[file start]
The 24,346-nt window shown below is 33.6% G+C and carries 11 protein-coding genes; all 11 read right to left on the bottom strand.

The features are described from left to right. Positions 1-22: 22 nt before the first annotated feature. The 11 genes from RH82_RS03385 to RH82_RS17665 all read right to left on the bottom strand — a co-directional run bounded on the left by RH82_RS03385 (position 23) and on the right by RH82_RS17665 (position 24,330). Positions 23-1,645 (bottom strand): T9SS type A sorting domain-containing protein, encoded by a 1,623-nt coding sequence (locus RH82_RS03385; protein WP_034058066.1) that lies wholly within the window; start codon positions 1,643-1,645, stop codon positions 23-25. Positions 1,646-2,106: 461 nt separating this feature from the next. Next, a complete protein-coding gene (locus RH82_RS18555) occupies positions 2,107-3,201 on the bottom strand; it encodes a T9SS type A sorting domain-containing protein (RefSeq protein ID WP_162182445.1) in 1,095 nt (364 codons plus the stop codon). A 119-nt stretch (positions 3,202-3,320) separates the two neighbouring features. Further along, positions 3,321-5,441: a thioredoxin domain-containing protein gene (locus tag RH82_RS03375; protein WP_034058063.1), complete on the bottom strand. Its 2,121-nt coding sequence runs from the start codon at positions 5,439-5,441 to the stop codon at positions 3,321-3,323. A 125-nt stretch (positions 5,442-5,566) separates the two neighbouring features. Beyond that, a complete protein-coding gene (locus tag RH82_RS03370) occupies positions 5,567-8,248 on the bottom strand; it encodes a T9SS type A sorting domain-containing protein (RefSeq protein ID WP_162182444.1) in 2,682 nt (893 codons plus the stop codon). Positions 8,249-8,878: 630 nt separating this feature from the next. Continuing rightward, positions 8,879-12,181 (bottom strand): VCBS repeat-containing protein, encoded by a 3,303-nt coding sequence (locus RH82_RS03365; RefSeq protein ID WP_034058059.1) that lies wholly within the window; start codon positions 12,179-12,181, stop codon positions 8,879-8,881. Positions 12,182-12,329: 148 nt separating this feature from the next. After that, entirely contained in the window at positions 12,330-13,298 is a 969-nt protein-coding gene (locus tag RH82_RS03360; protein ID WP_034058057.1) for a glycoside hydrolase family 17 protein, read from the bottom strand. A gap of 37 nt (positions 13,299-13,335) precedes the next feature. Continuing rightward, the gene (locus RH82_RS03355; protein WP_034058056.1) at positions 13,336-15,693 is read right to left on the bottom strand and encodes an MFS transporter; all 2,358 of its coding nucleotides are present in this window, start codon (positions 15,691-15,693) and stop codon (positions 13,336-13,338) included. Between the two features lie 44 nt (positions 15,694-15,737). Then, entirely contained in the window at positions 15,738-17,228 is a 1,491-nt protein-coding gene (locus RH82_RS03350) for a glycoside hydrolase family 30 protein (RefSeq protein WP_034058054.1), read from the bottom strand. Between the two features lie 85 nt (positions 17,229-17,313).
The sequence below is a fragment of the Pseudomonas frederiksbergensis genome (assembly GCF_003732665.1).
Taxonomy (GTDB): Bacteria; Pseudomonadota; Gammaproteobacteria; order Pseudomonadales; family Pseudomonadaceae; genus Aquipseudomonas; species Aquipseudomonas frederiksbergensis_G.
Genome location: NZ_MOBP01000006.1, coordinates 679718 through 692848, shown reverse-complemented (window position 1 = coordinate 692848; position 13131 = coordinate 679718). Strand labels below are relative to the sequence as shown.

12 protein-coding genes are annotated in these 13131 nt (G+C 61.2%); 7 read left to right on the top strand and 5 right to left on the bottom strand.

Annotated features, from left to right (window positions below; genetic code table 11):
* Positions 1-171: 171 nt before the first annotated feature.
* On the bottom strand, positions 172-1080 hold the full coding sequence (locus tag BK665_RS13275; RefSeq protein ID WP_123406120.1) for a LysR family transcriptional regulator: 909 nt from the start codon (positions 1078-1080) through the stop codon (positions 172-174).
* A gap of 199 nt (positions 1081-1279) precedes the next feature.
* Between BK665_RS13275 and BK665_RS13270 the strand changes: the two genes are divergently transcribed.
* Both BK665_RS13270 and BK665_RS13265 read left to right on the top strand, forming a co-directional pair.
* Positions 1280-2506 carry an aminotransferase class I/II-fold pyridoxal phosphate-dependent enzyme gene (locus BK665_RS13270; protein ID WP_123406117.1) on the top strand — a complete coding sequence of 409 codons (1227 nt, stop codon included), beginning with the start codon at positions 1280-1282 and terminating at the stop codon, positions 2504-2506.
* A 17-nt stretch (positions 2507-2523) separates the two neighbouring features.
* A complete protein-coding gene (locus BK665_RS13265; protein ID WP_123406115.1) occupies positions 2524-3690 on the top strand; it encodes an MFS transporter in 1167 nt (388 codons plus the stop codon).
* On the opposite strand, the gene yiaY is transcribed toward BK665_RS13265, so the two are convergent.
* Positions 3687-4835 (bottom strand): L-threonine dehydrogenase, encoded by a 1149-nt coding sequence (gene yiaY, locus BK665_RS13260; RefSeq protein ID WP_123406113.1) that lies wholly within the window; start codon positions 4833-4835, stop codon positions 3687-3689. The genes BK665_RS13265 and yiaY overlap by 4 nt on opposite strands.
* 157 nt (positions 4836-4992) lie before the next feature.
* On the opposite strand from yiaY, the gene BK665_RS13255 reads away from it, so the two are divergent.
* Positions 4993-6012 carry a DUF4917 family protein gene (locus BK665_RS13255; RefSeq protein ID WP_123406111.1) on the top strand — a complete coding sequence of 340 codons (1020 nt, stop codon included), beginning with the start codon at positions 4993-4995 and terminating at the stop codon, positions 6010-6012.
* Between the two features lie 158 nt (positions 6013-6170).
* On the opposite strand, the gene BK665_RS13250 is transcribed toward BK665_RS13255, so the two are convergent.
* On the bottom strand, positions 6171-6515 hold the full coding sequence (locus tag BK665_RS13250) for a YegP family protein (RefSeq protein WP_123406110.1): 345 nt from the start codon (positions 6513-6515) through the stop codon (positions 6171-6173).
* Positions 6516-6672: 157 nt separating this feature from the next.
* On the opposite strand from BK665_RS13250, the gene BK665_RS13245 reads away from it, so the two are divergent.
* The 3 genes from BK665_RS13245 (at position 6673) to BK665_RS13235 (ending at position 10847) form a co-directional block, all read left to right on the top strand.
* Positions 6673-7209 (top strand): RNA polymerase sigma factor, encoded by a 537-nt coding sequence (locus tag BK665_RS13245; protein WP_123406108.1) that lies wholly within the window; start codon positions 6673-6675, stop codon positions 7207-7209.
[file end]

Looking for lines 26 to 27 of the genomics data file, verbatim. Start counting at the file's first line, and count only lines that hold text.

* The 3 genes from BK665_RS13245 (at position 6673) to BK665_RS13235 (ending at position 10847) form a co-directional block, all read left to right on the top strand.
* Positions 6673-7209 (top strand): RNA polymerase sigma factor, encoded by a 537-nt coding sequence (locus tag BK665_RS13245; protein WP_123406108.1) that lies wholly within the window; start codon positions 6673-6675, stop codon positions 7207-7209.